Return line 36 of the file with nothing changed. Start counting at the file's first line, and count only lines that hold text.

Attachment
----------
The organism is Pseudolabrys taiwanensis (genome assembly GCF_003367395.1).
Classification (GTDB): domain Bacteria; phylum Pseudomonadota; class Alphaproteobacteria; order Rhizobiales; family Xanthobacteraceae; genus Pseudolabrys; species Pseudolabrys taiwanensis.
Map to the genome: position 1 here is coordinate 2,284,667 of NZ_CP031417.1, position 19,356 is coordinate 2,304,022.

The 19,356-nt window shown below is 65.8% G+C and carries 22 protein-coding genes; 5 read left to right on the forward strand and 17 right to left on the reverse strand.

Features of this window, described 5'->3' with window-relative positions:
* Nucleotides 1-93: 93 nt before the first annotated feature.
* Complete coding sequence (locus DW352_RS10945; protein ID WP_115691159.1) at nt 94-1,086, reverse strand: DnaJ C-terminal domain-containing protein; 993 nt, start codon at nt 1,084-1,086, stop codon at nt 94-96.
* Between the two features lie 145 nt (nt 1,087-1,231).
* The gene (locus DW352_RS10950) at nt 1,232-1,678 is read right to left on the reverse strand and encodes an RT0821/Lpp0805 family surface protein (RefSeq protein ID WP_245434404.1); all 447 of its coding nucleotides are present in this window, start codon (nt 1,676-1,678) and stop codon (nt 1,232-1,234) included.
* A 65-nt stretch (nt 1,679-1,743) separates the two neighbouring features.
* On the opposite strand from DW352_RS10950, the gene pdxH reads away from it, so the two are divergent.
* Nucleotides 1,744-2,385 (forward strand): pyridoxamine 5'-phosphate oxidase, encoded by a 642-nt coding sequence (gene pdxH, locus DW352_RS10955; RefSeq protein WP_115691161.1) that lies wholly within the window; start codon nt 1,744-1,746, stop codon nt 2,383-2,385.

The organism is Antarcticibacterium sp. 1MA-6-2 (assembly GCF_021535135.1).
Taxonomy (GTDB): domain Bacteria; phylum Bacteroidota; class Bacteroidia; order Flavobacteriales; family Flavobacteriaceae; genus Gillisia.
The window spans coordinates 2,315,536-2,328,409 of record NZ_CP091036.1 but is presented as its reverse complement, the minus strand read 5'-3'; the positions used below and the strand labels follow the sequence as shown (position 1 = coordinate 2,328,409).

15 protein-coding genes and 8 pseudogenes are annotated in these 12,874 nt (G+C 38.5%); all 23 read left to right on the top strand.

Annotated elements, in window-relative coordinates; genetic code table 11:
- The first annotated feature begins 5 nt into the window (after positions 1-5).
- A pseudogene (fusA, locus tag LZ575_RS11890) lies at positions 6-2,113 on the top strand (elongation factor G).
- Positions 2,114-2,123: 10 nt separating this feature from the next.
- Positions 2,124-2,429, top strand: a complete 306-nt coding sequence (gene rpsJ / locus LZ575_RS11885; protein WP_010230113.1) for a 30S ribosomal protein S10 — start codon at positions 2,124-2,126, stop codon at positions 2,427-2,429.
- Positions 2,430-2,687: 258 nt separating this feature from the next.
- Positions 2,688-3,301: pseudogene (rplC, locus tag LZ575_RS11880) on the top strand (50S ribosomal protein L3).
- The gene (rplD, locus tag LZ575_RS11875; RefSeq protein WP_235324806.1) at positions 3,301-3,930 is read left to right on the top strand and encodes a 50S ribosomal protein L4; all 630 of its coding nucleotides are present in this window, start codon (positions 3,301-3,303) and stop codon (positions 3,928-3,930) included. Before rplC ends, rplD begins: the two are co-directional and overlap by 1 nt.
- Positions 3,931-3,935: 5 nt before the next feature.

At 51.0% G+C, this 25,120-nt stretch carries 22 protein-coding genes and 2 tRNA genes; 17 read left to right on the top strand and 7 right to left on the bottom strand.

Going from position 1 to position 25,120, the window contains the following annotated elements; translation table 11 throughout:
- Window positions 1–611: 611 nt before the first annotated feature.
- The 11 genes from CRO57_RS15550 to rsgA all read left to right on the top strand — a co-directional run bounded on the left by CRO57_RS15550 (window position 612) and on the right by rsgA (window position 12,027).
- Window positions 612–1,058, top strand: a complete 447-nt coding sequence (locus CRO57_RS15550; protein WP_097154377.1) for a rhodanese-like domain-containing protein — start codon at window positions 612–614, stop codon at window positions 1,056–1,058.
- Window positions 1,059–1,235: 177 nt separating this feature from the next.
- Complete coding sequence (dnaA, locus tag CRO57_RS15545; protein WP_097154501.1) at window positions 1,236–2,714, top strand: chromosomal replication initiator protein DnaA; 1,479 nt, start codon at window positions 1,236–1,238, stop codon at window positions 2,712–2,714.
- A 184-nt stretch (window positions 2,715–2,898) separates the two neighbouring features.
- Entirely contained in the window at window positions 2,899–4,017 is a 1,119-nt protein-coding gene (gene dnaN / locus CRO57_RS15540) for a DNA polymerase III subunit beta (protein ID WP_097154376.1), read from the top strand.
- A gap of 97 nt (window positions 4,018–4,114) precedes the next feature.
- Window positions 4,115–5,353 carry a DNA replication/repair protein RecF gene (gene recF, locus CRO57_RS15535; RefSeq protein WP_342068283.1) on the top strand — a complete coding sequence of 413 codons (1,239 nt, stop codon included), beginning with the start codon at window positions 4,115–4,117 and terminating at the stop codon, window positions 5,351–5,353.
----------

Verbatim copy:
- Window positions 4,115–5,353 carry a DNA replication/repair protein RecF gene (gene recF, locus CRO57_RS15535; RefSeq protein WP_342068283.1) on the top strand — a complete coding sequence of 413 codons (1,239 nt, stop codon included), beginning with the start codon at window positions 4,115–4,117 and terminating at the stop codon, window positions 5,351–5,353.